(The following is an article in the November/December 2014 issue of LCM, the Library of Congress Magazine. The issue can be read in its entirety here.)
Nathan Dorn, the Law Library’s curator of rare books, highlights five favorite pieces from the Library’s Magna Carta exhibition.
Statutes of England
“Intricate colored-pen work graces this 14th-century miniature manuscript containing the text of Magna Carta, the Charter of the Forest and the 13th-century statutes of England. This is truly one of the Law Library’s most-treasured items.”
“Magna Carta’s guarantees originally applied only to people from the top of the social hierarchy. ‘Statuta Nova,’ a medieval book of the statutes of England, contains a 1354 statute that extended those guarantees to ‘a man of any estate whatsoever.’ The first instance of the phrase ‘due process of law’ also appears in this statute.”
Sir Edward Coke on Magna Carta
“For more than a century, colonial America learned English law from Sir Edward Coke’s ‘Institutes of the Laws of England.’ Coke claimed in this work that Magna Carta secured inviolable liberties for individuals. This copy belonged to Thomas Jefferson.”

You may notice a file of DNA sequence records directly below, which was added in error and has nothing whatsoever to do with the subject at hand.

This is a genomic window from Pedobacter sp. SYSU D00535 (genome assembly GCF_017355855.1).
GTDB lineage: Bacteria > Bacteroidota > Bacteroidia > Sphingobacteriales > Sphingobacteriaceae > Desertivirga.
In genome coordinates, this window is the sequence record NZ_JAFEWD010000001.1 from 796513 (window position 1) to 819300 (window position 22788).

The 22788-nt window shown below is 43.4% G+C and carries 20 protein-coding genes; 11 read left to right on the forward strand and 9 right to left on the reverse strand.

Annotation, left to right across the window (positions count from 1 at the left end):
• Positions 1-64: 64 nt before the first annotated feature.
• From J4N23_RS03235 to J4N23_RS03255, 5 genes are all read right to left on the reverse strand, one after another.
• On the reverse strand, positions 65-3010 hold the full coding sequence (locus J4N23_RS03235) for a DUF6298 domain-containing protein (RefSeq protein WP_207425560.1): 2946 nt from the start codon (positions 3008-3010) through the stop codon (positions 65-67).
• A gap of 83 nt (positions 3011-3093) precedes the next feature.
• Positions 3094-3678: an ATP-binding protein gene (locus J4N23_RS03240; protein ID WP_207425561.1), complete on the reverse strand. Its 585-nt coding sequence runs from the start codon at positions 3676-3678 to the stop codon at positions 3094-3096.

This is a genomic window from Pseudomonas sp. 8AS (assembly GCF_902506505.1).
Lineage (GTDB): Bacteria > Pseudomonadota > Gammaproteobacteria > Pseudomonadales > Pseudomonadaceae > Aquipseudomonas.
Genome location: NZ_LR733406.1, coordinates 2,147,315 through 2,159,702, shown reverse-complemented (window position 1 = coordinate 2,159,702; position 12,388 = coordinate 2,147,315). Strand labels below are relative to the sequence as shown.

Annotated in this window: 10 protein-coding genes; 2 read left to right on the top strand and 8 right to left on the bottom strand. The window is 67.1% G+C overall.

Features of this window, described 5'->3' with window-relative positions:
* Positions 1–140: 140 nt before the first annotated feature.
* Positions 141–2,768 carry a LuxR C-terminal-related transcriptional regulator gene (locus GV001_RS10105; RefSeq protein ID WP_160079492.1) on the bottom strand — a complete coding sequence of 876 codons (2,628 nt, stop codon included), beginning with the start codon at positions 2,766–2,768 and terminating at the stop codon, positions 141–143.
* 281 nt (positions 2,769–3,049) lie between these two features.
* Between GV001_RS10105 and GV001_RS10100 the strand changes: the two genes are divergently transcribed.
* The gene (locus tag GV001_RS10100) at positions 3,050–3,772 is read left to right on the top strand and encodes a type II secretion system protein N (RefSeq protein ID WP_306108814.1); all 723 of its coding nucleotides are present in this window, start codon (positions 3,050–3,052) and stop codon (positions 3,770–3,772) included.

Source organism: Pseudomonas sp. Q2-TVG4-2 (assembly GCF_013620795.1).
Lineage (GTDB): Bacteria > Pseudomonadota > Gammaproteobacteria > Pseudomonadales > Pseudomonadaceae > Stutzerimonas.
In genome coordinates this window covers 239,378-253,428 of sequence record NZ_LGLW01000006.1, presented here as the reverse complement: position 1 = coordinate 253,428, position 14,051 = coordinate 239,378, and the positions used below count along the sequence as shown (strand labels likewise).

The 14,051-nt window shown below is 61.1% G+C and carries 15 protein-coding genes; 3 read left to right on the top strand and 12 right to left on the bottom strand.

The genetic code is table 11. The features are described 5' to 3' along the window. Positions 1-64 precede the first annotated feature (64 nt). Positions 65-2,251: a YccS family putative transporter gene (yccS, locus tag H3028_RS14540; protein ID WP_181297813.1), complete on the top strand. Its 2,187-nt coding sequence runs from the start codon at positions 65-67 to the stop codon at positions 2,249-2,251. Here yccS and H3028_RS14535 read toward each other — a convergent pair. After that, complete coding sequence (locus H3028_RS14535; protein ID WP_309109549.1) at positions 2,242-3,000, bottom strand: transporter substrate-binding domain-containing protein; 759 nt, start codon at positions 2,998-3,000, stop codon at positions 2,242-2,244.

Magna Carta, the Touchstone
“John Dickinson, chair of the committee that drafted the Declaration of Rights and Grievances for the Stamp Act Congress of 1765, rests an arm on Magna Carta in this engraving copied from the 1772 edition of ‘An Astronomical Diary.’ Coke’s ‘Institutes’ is placed prominently on his bookshelf above.”
Defying King John
“Heroic outlaw Robin Hood faces down King John in this lithograph advertising the 1895 play ‘Runnymede.’ Magna Carta makes an appearance in the play when an unhappy John finds that Chapter 39 prohibits him from murdering Robin Hood.”
All images from the Law Library of Congress, except where noted.